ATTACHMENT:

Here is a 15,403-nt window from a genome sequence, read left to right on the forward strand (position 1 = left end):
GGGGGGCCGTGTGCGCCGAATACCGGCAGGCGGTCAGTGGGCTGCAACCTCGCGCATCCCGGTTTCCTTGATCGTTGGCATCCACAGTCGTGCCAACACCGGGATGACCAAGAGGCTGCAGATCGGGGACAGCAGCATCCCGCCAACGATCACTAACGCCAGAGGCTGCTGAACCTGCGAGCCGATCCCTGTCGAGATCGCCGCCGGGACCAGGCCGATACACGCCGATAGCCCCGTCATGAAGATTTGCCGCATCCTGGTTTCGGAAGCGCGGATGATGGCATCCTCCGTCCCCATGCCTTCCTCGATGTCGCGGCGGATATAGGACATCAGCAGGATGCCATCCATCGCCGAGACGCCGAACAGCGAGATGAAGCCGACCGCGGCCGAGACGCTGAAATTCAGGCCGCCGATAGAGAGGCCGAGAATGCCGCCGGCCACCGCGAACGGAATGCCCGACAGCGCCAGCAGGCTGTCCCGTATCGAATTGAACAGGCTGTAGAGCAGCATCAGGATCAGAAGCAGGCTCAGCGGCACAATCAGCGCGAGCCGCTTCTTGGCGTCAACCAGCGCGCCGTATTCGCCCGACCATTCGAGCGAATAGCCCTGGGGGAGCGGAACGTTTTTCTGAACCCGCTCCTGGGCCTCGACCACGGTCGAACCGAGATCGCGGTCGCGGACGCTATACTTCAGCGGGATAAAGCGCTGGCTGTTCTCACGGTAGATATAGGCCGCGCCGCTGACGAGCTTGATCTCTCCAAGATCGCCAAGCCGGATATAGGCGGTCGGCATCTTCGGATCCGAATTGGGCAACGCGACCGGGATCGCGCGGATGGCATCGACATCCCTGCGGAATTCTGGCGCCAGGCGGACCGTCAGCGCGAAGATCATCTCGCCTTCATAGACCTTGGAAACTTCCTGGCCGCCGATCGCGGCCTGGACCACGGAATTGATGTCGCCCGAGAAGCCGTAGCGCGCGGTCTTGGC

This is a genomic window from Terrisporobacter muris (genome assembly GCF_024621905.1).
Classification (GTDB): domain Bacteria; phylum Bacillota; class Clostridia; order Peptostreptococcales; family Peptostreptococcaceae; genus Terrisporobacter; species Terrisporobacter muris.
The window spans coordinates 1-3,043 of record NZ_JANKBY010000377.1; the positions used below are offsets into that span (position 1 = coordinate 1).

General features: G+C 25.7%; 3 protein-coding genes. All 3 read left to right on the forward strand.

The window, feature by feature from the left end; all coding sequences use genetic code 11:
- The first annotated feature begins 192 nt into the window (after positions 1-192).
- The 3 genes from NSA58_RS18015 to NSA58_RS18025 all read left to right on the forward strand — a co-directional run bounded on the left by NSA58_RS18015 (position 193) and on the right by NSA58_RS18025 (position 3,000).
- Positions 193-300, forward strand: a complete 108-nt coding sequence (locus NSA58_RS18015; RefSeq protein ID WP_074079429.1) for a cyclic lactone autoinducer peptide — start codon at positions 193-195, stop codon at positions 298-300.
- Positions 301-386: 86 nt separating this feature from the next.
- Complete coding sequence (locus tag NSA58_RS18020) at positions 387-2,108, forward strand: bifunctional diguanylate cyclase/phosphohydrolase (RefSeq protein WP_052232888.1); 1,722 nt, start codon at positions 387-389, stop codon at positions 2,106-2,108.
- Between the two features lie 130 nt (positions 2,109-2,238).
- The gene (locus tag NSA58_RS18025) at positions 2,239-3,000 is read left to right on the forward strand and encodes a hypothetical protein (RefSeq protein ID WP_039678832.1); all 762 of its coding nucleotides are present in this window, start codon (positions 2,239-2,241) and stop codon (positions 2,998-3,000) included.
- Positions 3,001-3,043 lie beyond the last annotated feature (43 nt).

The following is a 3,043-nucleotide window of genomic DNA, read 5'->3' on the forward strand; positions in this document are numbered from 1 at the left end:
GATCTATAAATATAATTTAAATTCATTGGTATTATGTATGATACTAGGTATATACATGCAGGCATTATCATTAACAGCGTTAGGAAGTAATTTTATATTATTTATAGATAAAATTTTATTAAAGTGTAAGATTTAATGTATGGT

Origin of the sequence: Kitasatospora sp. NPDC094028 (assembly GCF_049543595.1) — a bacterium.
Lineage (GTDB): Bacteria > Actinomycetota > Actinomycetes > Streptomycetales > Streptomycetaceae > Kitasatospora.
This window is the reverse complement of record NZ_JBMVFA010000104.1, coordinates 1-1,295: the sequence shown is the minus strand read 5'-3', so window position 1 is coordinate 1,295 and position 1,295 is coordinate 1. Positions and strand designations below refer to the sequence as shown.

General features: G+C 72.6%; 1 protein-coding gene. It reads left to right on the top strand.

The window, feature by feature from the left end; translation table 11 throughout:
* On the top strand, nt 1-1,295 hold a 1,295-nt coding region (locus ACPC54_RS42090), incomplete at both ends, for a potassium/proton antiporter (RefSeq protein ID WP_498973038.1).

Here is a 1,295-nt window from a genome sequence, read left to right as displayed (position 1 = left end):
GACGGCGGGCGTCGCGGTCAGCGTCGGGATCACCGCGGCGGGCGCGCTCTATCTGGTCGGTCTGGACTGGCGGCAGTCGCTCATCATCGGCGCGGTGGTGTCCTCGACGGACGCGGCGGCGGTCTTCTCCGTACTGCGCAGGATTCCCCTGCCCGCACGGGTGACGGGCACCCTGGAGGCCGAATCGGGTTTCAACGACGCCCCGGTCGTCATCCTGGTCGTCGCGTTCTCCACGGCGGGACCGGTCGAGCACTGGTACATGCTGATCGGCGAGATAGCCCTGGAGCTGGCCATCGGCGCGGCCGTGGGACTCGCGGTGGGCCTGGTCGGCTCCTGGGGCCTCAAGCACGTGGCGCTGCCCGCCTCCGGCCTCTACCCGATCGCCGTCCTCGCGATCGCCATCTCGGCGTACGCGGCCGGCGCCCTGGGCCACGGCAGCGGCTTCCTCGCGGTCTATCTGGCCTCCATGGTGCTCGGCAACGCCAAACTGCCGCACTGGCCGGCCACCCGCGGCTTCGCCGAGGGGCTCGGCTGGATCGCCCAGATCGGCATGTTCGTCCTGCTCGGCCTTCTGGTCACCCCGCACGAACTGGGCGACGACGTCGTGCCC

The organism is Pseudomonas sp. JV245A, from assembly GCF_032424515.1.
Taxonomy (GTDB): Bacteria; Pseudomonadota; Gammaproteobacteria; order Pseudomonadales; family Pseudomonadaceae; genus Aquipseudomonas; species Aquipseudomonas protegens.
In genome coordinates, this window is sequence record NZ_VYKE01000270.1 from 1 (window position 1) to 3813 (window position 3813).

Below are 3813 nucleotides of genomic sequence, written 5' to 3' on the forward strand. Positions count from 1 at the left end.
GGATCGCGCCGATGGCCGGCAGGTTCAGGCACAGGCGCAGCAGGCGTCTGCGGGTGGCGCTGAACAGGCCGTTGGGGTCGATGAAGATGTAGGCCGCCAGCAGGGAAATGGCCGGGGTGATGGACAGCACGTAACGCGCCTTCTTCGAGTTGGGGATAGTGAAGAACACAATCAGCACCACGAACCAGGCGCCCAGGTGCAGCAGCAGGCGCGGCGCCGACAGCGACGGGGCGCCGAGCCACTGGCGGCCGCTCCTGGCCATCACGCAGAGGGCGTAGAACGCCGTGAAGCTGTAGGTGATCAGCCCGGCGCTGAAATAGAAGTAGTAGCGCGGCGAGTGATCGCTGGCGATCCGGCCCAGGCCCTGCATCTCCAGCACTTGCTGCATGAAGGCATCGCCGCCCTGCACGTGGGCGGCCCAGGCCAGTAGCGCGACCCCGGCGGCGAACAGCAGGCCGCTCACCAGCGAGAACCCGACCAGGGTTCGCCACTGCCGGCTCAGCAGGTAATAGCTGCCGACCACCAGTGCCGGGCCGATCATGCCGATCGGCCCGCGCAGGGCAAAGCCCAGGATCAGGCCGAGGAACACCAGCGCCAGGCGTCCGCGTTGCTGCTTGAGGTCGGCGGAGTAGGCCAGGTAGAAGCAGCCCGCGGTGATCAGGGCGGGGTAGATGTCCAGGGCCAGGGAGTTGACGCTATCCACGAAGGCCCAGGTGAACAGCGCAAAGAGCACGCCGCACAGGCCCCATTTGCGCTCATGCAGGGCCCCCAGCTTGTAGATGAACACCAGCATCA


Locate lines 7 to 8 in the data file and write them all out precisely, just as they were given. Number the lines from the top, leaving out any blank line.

The window, feature by feature from the left end; all coding sequences use genetic code 11:
- The first annotated feature begins 192 nt into the window (after positions 1-192).